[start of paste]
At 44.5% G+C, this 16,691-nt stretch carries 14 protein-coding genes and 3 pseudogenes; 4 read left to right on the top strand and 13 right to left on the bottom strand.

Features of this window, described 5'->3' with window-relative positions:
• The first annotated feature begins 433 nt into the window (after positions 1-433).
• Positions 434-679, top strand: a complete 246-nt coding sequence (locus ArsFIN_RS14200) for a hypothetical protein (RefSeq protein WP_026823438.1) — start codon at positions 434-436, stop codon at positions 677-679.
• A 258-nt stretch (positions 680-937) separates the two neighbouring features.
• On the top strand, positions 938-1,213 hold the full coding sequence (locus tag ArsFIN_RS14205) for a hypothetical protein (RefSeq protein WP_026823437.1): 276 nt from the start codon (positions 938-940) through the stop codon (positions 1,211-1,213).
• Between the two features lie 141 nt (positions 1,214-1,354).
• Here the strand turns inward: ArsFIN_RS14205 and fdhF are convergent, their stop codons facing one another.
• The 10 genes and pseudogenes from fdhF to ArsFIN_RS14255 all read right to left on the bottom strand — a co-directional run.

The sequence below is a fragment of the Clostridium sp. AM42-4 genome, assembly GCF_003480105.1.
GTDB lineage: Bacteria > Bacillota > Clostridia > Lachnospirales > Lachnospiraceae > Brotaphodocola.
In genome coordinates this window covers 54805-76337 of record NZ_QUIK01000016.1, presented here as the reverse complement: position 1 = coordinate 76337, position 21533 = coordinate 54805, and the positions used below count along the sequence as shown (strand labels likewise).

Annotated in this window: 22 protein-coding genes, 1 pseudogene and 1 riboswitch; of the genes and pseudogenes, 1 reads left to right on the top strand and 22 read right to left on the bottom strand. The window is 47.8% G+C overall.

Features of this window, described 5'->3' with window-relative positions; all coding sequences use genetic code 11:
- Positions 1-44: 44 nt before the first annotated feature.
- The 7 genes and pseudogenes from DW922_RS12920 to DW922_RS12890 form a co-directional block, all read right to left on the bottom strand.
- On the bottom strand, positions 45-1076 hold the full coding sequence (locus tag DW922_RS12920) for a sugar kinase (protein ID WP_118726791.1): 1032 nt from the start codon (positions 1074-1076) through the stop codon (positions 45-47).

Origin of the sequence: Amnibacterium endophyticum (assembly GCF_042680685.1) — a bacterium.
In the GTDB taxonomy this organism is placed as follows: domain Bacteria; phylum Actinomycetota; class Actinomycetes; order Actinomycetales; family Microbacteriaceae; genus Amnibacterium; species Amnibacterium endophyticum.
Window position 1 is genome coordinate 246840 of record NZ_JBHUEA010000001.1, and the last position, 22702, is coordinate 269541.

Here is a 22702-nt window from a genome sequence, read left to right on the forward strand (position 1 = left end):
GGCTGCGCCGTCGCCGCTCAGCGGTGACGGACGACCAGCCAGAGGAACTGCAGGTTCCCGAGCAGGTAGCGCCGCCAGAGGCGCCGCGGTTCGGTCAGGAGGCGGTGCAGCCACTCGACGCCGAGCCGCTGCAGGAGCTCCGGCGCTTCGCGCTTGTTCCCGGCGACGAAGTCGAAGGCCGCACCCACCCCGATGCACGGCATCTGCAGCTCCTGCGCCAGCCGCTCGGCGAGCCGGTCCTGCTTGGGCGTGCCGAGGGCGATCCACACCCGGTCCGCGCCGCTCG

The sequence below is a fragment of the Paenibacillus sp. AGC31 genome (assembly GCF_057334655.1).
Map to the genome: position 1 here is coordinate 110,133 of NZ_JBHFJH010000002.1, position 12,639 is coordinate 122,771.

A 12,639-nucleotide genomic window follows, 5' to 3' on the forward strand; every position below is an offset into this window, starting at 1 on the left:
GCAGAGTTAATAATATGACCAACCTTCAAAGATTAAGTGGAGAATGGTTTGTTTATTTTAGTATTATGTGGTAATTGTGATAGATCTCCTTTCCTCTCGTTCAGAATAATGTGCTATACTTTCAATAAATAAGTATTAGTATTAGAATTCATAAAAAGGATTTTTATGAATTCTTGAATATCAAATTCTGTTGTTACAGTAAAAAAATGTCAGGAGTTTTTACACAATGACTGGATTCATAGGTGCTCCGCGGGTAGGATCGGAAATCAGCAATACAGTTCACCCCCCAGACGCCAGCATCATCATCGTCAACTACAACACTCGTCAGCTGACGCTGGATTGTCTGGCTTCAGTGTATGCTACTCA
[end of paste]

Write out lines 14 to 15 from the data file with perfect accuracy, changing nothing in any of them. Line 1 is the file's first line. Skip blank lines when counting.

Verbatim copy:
Features of this window, described 5'->3' with window-relative positions; all coding sequences use genetic code 11:
- Positions 1-44: 44 nt before the first annotated feature.